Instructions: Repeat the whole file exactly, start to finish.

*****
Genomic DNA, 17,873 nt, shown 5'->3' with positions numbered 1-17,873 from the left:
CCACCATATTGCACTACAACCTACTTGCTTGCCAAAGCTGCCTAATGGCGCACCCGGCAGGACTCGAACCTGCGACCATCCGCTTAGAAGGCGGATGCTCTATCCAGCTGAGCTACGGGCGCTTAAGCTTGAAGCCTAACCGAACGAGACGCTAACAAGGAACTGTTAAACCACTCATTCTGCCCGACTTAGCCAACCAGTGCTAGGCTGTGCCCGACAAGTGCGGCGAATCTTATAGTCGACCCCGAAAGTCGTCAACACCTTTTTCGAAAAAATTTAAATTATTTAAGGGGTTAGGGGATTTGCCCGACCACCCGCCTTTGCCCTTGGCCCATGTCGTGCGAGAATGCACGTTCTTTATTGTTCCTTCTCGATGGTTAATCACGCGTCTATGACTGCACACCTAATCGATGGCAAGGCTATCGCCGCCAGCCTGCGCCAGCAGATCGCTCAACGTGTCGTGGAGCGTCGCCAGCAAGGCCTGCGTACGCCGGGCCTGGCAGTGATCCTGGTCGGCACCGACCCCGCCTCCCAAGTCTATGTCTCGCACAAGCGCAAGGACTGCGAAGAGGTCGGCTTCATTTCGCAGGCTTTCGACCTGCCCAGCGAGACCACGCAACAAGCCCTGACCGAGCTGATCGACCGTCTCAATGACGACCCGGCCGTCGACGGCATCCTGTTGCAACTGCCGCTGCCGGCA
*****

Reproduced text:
Genomic DNA, 17,873 nt, shown 5'->3' with positions numbered 1-17,873 from the left:
CCACCATATTGCACTACAACCTACTTGCTTGCCAAAGCTGCCTAATGGCGCACCCGGCAGGACTCGAACCTGCGACCATCCGCTTAGAAGGCGGATGCTCTATCCAGCTGAGCTACGGGCGCTTAAGCTTGAAGCCTAACCGAACGAGACGCTAACAAGGAACTGTTAAACCACTCATTCTGCCCGACTTAGCCAACCAGTGCTAGGCTGTGCCCGACAAGTGCGGCGAATCTTATAGTCGACCCCGAAAGTCGTCAACACCTTTTTCGAAAAAATTTAAATTATTTAAGGGGTTAGGGGATTTGCCCGACCACCCGCCTTTGCCCTTGGCCCATGTCGTGCGAGAATGCACGTTCTTTATTGTTCCTTCTCGATGGTTAATCACGCGTCTATGACTGCACACCTAATCGATGGCAAGGCTATCGCCGCCAGCCTGCGCCAGCAGATCGCTCAACGTGTCGTGGAGCGTCGCCAGCAAGGCCTGCGTACGCCGGGCCTGGCAGTGATCCTGGTCGGCACCGACCCCGCCTCCCAAGTCTATGTCTCGCACAAGCGCAAGGACTGCGAAGAGGTCGGCTTCATTTCGCAGGCTTTCGACCTGCCCAGCGAGACCACGCAACAAGCCCTGACCGAGCTGATCGACCGTCTCAATGACGACCCGGCCGTCGACGGCATCCTGTTGCAACTGCCGCTGCCGGCA